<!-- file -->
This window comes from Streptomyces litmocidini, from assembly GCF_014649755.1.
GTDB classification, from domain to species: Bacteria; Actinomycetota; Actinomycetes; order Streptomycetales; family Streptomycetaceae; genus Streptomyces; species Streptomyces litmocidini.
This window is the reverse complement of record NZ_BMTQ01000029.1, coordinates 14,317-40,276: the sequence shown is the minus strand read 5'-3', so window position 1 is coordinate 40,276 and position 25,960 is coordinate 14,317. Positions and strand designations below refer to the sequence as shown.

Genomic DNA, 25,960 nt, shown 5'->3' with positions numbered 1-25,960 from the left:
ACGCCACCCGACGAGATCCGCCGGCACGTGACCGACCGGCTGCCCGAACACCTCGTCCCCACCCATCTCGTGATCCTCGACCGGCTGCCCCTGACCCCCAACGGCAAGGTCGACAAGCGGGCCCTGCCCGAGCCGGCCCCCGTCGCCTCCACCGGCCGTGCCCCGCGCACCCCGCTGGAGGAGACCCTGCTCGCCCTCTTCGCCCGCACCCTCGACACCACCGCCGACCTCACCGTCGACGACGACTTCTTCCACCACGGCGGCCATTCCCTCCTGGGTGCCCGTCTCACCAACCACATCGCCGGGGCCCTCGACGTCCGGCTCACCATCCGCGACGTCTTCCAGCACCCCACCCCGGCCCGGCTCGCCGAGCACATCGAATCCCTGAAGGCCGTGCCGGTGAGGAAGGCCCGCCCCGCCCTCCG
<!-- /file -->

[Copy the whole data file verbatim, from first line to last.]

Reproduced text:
This window comes from Streptomyces litmocidini, from assembly GCF_014649755.1.
GTDB classification, from domain to species: Bacteria; Actinomycetota; Actinomycetes; order Streptomycetales; family Streptomycetaceae; genus Streptomyces; species Streptomyces litmocidini.
This window is the reverse complement of record NZ_BMTQ01000029.1, coordinates 14,317-40,276: the sequence shown is the minus strand read 5'-3', so window position 1 is coordinate 40,276 and position 25,960 is coordinate 14,317. Positions and strand designations below refer to the sequence as shown.

Genomic DNA, 25,960 nt, shown 5'->3' with positions numbered 1-25,960 from the left:
ACGCCACCCGACGAGATCCGCCGGCACGTGACCGACCGGCTGCCCGAACACCTCGTCCCCACCCATCTCGTGATCCTCGACCGGCTGCCCCTGACCCCCAACGGCAAGGTCGACAAGCGGGCCCTGCCCGAGCCGGCCCCCGTCGCCTCCACCGGCCGTGCCCCGCGCACCCCGCTGGAGGAGACCCTGCTCGCCCTCTTCGCCCGCACCCTCGACACCACCGCCGACCTCACCGTCGACGACGACTTCTTCCACCACGGCGGCCATTCCCTCCTGGGTGCCCGTCTCACCAACCACATCGCCGGGGCCCTCGACGTCCGGCTCACCATCCGCGACGTCTTCCAGCACCCCACCCCGGCCCGGCTCGCCGAGCACATCGAATCCCTGAAGGCCGTGCCGGTGAGGAAGGCCCGCCCCGCCCTCCG